Best Compliment EVER!

What was the best compliment you’ve received?

I was shopping at a Goodwill in Houston, where I used to live. I’ve always loved that they hire people with handicaps, so that they grow confidence in work and realize that they are valued, just like everyone else 🥰

So I’m browsing and I accidentally bumped into an employee with Downs syndrome.

He just looks at me and says, “You’re beautiful.”


I had never been called beautiful before. I was shocked, then pleasantly surprised 😊 “Thank you,” I replied. We smiled and then we went back to shopping/working.

The compliment was simple, direct, and with no ulterior motives. That young man made my day!! 🌺

Have you ever received an unforgettable compliment? ❤️

✿ Lovely Panda Mom ✿

Thumbnail image by Anne-marie Ridderhof from Pixabay


  1. Interesting, just today, an employee I managed 10 years ago, called to thank me for all I had done for her when I was her manager. I was stunned but it made my year.

    I need to do more of that. Real complements make a difference.

    Liked by 3 people

  2. That’s so lovely! Near where I live, there’s a bakery and they employ a man with some sort of learning disability (he might be the owner’s son). He always makes my day!

    It’s especially significant as in Korea, disabled people are usually kept in homes, out of sight, but they do love and crave human interaction. My husband’s cousin works in a home for the disabled as a social worker and one day he took them to my husband’s small business, like a field trip. The residents loved being out and about and looking around, it was kind of heartbreaking.

    Liked by 2 people

    • It sure was! That’s great about the bakery worker 😊 I think what makes it so sweet is that usually people with disabilities have no ulterior motives at all, they’re just being honest.

      And too bad to hear about Korea. I romanticize it sometimes, but I’m aware there’s downsides. The one I’m familiar with is discrimination against North Korean defectors. Guess no place is perfect. Hopefully that will change in the near future! 🙌

      Liked by 1 person

      • The racism in this country is kind of wild and no one talks about it except in the comments sections of meme sites and some forums.

        It is understandable in some way considering Korea having been invaded over and over again. If you don’t meet others with a level of distrust, you might get wiped out. And to be fair, people are racist towards all international people. There’s some sort of justice in how the hatred is dealt out equally. Eg Caucasians are prostitutes or useless scroungers who couldn’t make it in their own country, Japanese and Chinese are imperialist pigs, South East Asians want to scam the Korean welfare system, etc.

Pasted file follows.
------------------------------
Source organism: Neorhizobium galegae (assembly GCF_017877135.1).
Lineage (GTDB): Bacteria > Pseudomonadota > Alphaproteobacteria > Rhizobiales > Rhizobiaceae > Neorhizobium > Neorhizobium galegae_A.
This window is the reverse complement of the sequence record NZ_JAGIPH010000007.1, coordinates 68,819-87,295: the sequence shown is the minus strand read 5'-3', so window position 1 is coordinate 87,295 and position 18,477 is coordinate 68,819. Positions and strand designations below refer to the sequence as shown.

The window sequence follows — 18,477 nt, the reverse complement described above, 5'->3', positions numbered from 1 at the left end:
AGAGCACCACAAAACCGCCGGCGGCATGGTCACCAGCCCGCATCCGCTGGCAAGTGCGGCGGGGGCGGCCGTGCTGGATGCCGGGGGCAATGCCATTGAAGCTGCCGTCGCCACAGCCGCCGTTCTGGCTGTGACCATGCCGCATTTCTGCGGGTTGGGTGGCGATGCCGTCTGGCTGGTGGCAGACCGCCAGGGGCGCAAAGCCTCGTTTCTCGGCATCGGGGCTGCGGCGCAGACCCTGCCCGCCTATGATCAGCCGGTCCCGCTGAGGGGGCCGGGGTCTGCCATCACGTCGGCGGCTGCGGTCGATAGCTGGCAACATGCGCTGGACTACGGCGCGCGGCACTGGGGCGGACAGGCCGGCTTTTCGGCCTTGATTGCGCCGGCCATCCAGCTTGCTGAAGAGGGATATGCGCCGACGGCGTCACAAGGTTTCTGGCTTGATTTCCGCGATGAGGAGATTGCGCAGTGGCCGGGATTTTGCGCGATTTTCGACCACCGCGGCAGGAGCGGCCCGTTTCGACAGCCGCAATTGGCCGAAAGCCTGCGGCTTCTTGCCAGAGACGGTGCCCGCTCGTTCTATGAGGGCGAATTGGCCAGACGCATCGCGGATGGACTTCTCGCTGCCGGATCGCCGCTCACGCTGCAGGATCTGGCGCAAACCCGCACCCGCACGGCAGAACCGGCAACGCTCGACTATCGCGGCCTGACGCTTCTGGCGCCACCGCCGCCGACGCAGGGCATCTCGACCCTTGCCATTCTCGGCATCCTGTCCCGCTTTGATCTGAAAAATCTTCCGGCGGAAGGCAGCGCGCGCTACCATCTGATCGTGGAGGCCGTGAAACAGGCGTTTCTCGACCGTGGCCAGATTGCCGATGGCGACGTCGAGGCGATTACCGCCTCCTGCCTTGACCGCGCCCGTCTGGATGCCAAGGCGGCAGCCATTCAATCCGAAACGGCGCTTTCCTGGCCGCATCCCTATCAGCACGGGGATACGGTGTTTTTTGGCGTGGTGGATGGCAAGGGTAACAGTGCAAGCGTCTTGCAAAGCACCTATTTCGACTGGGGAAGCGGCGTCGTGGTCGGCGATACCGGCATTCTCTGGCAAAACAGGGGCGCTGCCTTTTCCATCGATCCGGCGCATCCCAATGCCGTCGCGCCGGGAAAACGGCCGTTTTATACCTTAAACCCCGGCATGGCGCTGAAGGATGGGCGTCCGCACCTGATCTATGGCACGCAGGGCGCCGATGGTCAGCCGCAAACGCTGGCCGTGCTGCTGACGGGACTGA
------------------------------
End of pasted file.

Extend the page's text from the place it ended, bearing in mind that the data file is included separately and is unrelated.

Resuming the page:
I don’t see it changing in the very near future, at least. Maybe some hope once the government realises that 0.8 children per woman lead to all kinds of social problems in the long run.

        Liked by 3 people

        • Wow, this is really eye opening. It’s really too bad. You mentioned history, and yes it makes sense in that way (in terms of reason, not an excuse). “A shrimp among whales” is what I’ve seen history books call Korea, because they’ve always been caught in the wars and conflicts of the nearby powerful nations. Very eye opening indeed. Thanks for sharing that. Also, I hope you’ve not been on the receiving end of this racism 😓

          Liked by 2 people

          • Well. Other people have it so much worse so I feel as though I shouldn’t be complaining. But maybe just a few tidbits from the last 1-2 years, so as to keep my opinions topical.

            – compulsory government mandated Corona tests for foreigners, or else you risk fines or your visa status
            – you go to shops and some items are suddenly mysteriously sold out
            – shop keepers telling you to wear a mask because it’s the law when the mask mandates have been scrapped for weeks
            – no one wants to sit next to you on public transport unless every other spot is taken
            – on TV, there are programmes specifically about weird foreigners eg Americans with body mods, or European women with huge breast augmentations, presented in a way so as to make foreigners as weird as possible
            – schools teach kids about Japanese and Chinese imperialism endlessly
            – news programmes are crazy nationalist

            I’m not saying everybody. But definitely a strong undercurrent

            Liked by 2 people

  3. I have a cousin with Downs Syndrome. I wouldn’t say it’s a handicap, though. A condition, or even a gift. Some might say disability is the more “pc” way to put it. But not a handicap. He’s an amazing guy, and I’m proud we’re related!

    Liked by 1 person

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